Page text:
Perhaps it is time for the United Nations, or another appropriate global body, to form an international bureau to fight cyber crimesome sort of planet-wide Digital Fraud Investigation Bureau with teeth.
The way the digital threat environment has become the focus of organised criminals, who routinely flout national laws, to steal credit card numbers and identities, indicates that a multinational approach, independent of geographic borders, is needed to crack down on such digital thieves. Because thats what they are21st century thieves, who have now developed a dark, underground, shadow industry that threatens corporations, governments and individuals.
These thoughts crossed my mind at an executive briefing in Jakarta last week, which was coordinated by MIS Asia magazine and sponsored by virtualisation security gurus Trend Micro.
One of the speakers, Edison Yu, a senior analyst with Frost & Sullivan, unveiled an amazing view of how this shadow Internet currently works. He had all the facts and figures.
Apparently, cyber crime has now reached the stage where there are specialised online blackhat bazaars, where anyone who knows how to access them can buy credit card numbers and identities for about the cost of an average meal.
Edison told the delegates that credit card information was now available for purchase on underground economy servers for between US$1 and US$6 each. Identitiesincluding US bank account, credit card, date of birth and government issued ID numberswere available for between US$14 and US$18.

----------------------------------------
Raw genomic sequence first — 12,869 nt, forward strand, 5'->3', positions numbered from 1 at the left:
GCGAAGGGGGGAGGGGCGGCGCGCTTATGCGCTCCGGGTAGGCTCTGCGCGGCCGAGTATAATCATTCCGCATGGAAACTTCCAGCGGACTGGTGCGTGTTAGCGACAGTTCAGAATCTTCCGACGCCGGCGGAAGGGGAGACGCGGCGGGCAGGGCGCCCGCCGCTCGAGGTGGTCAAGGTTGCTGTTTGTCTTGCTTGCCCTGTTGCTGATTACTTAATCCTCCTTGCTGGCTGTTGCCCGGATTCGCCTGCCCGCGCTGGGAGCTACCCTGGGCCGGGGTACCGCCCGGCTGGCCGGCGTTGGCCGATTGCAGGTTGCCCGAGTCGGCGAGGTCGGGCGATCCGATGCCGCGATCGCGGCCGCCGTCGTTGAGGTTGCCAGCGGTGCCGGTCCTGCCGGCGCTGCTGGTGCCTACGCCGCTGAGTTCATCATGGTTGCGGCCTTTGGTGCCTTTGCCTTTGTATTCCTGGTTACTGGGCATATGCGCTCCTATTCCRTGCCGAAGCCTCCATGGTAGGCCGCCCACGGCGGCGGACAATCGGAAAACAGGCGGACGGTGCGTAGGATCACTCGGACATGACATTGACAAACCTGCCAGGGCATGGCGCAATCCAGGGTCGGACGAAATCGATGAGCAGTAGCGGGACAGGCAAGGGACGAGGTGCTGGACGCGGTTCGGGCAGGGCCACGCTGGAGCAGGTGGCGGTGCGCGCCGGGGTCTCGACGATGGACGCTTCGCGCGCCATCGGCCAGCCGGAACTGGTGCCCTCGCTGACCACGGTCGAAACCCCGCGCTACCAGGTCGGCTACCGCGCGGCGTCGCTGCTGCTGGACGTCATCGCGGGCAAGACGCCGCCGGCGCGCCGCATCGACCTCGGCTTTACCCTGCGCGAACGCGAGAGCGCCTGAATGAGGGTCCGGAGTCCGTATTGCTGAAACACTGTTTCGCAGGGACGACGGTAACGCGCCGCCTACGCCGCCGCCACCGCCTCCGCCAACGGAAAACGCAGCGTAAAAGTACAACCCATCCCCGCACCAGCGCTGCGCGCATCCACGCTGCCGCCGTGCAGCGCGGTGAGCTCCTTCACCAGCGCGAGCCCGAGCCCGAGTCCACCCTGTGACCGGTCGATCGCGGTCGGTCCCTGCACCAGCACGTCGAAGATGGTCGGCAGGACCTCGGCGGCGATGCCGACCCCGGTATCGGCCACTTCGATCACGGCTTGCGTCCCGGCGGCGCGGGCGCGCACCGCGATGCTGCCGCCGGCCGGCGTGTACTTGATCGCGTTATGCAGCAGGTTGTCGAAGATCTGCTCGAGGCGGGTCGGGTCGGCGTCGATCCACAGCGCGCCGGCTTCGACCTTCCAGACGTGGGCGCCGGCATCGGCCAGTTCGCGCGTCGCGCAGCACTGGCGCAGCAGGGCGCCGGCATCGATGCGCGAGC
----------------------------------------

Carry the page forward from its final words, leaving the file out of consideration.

He said information on these organised crime networks was circulated via IRC chat rooms and secret forums where participants had to go through a referral process, to ensure they had the right black hat intentions.
This dirty underground business has apparently reached the stage where its now worth about US$105 billion annually, more than the illegal world drug trade.
These modern-day technical Al Capones have become so business-efficient that Edison said they even were offering monthly updates for malware.
Too open for their own good
Edison made the point that individuals who willingly shared personal information about themselves on social networks such as Facebook were largely to blame for the current threatening digital security situation. People are their own worst enemies.
He said the recent Google PR war with China came about because hackers used Facebook to target key Google employees. They posed as friends and spread malware to compromise their gmail accounts. He painted a terrifying scenario, where people who told the world about their childrens holiday plans had found themselves targeted by thugs claiming to have kidnapped them.
A global approach
Cyber criminals are now professional and organised. They are after corporations money and the returns make it well worth their while. At the moment, they all too easily run rings around national authorities in different countries because of the diverse jurisdictions and different laws.
But which country and which politicians will raise this issue? Who will spearhead the push for a Digital Fraud Investigation Bureau? And who would take on such a difficult job?
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